1955 Brooklyn Dodgers World Series Ball
Appraised Value: $4,000 - $6,000
IMAGE: 1 of 1
Appraisal Video: (2:53)
Collectibles, Sports Memorabilia
Leila Dunbar Appraisals & Consulting, LLC
GUEST: It's a Brooklyn Dodgers baseball, authenticated 1955 Brooklyn Dodgers baseball. As most people know, 1955 was the only year the Brooklyn Dodgers won the World Series, which makes the ball special in and of itself.
GUEST: The ball arrived to me by gift from Mel Ott. Mel Ott is a Hall of Fame baseball player who was from the New Orleans area. He was a very close friend of my father, who's long dead now. My father was his CPA. And Mel presented the ball to me and my brother after the World Series in 1955. I have authentication. My brother and I received a postcard from Mel dated August 1, 1955. And if I may read from it, Mel says, "If I can get some sort of a souvenir such as an autographed baseball or something, I'll send you that." Even though I was a kid, I do remember it as being a big deal. It was the only time I ever actually met the gentleman. Unfortunately, Mel died three years later in a tragic auto accident not far from New Orleans.
APPRAISER: A lot of times, we get asked: how do we authenticate baseballs; what do we look for? And you've given us the highest level of provenance that you could possibly. So when you give me this story, I look and see the ball and try to see if there are any other clues. Now, in 1955, there's a player who played one year. I think you know-- Frank Kellert. Frank Kellert's signature is right here on the ball that dates it right to 1955 as well as the story that you've given us. Another very, very important thing that a lot of people don't know is that Roy Campanella, Jackie Robinson and Carl Erskine had a ball boy who used to sign for them. Many, many people have come to us with 1955 Dodgers balls, and they say, "This is real! This is real!" And yet, the secret is, there's one panel that has Jackie Robinson, Roy Campanella and Carl Erskine all together. Looking at your baseball, you have Jackie Robinson here. Down below, you have Carl Erskine, and on another panel, you have Roy Campanella. So this was definitely not a clubhouse, beyond the fact, of course, that Mel had to go in and get them himself.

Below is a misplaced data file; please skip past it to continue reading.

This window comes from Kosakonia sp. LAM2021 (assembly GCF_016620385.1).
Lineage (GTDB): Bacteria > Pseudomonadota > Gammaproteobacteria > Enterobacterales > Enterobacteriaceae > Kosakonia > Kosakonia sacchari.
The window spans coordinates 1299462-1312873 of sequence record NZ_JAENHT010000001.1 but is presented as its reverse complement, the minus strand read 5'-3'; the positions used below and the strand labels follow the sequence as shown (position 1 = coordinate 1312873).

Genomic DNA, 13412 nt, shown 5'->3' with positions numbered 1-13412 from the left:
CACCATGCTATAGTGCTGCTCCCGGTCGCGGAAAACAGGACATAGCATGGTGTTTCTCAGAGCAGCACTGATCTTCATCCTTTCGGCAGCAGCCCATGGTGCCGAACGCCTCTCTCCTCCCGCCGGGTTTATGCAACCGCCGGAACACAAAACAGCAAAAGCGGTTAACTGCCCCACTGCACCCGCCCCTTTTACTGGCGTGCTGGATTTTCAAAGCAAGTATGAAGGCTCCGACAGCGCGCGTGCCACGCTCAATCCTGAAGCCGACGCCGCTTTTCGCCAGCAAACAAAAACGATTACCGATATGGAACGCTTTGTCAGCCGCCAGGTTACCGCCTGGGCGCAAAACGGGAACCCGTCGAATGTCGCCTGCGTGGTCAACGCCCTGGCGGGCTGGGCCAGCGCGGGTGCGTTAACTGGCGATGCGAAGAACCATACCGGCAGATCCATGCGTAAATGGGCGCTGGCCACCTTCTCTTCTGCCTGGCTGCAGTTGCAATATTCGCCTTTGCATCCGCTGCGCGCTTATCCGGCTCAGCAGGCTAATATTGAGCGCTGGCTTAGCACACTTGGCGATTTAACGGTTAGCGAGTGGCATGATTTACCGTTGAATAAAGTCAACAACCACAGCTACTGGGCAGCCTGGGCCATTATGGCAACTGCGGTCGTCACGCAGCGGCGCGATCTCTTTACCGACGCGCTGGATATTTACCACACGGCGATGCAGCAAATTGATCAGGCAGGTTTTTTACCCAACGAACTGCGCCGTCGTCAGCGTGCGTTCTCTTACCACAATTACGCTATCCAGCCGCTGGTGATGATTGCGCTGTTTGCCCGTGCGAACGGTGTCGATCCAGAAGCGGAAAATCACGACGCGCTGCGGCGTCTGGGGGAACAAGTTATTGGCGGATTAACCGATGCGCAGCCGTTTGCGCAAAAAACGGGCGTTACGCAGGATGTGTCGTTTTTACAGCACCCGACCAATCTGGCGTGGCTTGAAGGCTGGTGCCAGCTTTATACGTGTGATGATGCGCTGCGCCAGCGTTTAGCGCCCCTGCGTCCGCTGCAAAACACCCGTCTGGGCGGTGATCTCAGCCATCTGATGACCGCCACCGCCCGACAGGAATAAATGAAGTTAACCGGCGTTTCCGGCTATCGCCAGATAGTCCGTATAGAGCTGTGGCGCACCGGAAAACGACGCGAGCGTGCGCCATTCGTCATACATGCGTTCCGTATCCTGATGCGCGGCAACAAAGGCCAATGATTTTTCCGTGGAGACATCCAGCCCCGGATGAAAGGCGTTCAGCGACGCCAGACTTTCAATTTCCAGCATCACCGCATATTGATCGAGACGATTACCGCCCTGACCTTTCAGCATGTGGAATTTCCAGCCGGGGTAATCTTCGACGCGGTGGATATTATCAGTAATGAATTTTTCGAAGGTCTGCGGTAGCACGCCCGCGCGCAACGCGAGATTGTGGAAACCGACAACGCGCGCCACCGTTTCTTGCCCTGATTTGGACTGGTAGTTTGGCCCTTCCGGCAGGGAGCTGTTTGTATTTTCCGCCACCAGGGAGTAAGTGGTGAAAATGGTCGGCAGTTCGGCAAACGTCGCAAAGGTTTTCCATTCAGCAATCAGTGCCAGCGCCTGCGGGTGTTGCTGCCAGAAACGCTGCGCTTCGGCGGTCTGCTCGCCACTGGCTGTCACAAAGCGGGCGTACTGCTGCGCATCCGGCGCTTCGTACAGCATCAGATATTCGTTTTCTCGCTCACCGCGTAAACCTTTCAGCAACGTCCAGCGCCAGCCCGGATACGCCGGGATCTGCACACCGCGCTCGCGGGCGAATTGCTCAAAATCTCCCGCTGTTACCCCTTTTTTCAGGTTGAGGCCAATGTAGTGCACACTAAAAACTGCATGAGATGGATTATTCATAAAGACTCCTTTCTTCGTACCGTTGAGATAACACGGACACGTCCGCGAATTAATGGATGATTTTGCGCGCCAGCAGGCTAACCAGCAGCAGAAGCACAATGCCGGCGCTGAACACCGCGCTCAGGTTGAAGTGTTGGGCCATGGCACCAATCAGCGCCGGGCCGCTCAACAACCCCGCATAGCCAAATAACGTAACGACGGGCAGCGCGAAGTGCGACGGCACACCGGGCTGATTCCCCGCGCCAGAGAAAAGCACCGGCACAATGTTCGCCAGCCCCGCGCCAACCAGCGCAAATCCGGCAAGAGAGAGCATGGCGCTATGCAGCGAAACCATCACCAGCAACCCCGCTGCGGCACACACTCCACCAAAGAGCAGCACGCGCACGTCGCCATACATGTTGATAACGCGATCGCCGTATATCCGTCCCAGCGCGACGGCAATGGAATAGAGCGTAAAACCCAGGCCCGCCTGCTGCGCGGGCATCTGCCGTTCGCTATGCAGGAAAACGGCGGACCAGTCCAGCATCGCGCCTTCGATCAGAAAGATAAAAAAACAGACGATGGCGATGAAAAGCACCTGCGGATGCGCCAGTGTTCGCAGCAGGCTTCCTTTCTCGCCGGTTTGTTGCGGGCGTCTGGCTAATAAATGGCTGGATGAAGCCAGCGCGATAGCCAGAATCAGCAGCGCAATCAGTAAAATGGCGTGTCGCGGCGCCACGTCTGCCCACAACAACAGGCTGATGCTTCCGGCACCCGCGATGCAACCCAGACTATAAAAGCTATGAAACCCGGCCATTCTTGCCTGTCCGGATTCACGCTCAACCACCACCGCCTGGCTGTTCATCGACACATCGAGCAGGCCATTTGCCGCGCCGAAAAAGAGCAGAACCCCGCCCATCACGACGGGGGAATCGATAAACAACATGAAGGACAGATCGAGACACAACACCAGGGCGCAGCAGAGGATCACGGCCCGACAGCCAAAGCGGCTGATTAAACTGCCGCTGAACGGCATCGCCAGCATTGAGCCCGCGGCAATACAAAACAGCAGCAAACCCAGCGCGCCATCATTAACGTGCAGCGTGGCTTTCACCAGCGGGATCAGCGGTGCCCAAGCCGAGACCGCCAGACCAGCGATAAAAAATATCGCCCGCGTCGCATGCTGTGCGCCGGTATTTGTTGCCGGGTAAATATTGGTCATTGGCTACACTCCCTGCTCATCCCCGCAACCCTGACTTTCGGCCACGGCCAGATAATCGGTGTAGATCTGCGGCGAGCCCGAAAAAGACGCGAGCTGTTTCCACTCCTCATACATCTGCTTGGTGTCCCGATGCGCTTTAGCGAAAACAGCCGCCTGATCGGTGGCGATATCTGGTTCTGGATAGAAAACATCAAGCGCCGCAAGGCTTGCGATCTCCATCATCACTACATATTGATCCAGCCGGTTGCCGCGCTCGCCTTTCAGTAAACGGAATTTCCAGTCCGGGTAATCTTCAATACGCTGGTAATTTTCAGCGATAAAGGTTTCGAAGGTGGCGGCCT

GUEST: Actually, I did not know that.
APPRAISER: Well, the other difference with this ball, for me at least, is that the ball is actually signed by Mel Ott. Well, and that is another way of looking at value. I don't know if Mel Ott ever signed another World Series ball. If he did, there's only a handful. So here you have the whole 1955 Dodgers with the exception of Duke Snider, I might add. But you have Hall-of-Famers here-- Pee Wee Reese, Campanella, Jackie Robinson and someone who should be in the Hall of Fame-- Gil Hodges.
GUEST: And Sandy Koufax also.
APPRAISER: And Koufax in his rookie year. Now, auction estimate, with all this together, is minimum $4,000 to $6,000, and it really could be the sky's the limit because of the perfect provenance you have for everything here.
GUEST: That's great.
APPRAISER: If you have a clubhouse signature, the value on it's only going to be $1,500 to $1,800.
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